Mitsui Seiki USA, Inc. has introduced a new service: refurbishing older Mitsui Seiki high precision jig borers. Mitsui Seiki is one of world's only remaining suppliers of jig boring machines. "Jig borers are, in terms of accuracy, "mother" machines -- ultra precise machine tools that other machine tool builders use to make their own products," said Scott Walker, president. "They are expensive to replace. Many of our customers are choosing to rebuild versus replacing them entirely." Milling accuracies to 2.5 microns are common on a jig borer, typically one decimal point tighter than a high-end machining center. "Experienced operators can machine to tolerances of one micron on a jig borer," said Mr. Walker.
Many jig borers can last up to 25 years before reconditioning is needed. When the machine requires attention, Mitsui Seiki can enhance, rebuild, or replace several components. For example, the company typically re-scrapes the table surface. A jig borer's table is essentially a master gage. It's a qualifying surface in relation to the machine and the precision workpieces. In fact, the jig borer itself is built from the master table surface, which is the only machine tool type that is constructed that way. Generally, Mitsui Seiki also refits the quill assembly, replaces spindle bearings, integrates a new Fanuc control system, rewires the electrical components, and replaces the outdated motors and drives.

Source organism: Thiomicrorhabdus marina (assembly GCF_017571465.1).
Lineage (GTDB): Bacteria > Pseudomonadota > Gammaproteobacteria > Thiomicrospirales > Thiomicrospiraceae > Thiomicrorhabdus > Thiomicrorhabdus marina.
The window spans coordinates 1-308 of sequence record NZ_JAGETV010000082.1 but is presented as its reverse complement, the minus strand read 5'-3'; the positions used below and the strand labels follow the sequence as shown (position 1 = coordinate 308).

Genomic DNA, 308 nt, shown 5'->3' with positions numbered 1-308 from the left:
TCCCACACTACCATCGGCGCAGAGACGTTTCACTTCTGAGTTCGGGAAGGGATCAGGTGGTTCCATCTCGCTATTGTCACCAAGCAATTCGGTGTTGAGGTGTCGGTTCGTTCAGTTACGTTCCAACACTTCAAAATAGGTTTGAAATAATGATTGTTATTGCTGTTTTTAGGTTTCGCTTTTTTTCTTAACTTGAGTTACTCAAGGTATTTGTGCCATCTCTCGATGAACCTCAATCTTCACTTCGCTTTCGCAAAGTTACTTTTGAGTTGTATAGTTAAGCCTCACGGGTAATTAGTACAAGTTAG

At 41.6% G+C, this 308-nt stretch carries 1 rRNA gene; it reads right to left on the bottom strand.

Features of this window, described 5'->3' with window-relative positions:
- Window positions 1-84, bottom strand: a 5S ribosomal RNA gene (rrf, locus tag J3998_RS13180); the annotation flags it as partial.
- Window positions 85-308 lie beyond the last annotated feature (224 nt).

Many of the jig borers at work today are used for re-boring aircraft gearboxes. Typically critical gear box bores are fitted with a bushing, and then the bushing is bored back to its correct size. The flat portion of the gearbox sits on the table, and the quill feeds down exactly perpendicular to the table surface, making a perfectly round perpendicular bore to the flat side of the gear box. Machine tool builders also use jig borers for their machine tool gearboxes, pallets, and spindle housings. Jig borers are also often used to manufacture optics housings and guidance systems.
Jig borers rarely wear out completely. Therefore, Walker believes major machine tool builders are placing these rebuild orders to increase their ultra precision machining capacity. This could mean that machine tool builders are looking to achieve major improvements in the accuracy of their own equipment. Conditions in the aerospace market are contributing to this trend. Military facilities and subcontractors will rely heavily on jig boring machines to rework critical components such as gearboxes. Walker noted that similar situations exist in the commercial aircraft markets. The demand for new fuel-efficient jet engines is increasing the demand for ultra-precision machining applications to support these new component demands. New generation aircraft will also require new maintenance programs. New helicopters are contributing to the push for jig borer capabilities as well.
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